Companies already have a very tight window to investigate the cyber incident, all while their security operations centers are drowning in huge numbers of false positives and alerts that often provide very little context of an attack. To understand the operational and regulatory impact of an incident, you need to find out what data has been compromised by attacks, as well as its business and regulatory impact. This problem is further exacerbated by the fact that if their data is encrypted, the organization won’t normally be able to ascertain its regulatory impact. This then has to be explained to the regulator in a detailed report, and in many cases the data subjects whose data has been compromised must be contacted. This all may need to happen while security operations tooling and communications platforms are impacted by the ransomware attack themselves. With cybercriminals now showing a willingness to self-report the breach, companies will come under even more pressure. And more likely to agree to a ransom payment.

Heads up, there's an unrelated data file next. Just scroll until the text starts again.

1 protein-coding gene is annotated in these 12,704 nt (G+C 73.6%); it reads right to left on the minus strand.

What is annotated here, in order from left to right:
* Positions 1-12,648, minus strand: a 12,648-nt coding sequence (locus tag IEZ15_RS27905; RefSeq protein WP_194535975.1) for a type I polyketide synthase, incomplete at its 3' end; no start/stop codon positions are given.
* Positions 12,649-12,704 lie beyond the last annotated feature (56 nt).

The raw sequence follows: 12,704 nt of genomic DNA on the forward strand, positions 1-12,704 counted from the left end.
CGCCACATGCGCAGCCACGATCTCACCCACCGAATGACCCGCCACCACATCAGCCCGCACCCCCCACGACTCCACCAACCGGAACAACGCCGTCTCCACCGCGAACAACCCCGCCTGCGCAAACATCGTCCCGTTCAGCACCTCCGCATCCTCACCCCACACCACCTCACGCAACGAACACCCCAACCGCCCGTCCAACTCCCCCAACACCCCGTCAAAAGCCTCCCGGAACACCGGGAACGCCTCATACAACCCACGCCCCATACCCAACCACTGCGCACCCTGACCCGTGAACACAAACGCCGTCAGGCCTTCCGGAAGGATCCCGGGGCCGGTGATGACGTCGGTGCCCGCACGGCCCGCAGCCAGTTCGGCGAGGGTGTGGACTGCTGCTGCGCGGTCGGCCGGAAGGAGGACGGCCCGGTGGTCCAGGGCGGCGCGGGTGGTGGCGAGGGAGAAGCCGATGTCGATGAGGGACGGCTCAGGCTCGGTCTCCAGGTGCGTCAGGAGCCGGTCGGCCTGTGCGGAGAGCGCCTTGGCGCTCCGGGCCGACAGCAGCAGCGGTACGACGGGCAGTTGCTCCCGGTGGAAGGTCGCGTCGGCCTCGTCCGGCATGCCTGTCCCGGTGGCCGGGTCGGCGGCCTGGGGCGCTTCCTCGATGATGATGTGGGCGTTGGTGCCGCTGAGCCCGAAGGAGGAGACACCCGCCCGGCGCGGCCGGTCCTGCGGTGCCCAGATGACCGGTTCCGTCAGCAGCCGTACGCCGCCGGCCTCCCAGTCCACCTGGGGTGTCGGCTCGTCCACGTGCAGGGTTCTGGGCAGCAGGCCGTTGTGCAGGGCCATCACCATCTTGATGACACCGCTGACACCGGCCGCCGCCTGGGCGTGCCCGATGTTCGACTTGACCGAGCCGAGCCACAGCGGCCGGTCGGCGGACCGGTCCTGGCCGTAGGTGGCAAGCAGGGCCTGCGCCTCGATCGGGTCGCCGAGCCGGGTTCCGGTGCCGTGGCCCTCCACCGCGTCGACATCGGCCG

We expect hacker groups to use every possible means to obtain ransom money and that reporting to the authorities is the last step in a multi-stage blackmail attempt. It is the ultimate last act to drag the victim into the public eye when the ransom negotiations have failed as a deterrent to other future victims from holding out against paying the ransom. This is further evidenced by the fact that for decades we have seen data exfiltration attacks where the perpetrators have chosen to sell the stolen data rather than threaten to publish it if a ransom isn’t paid.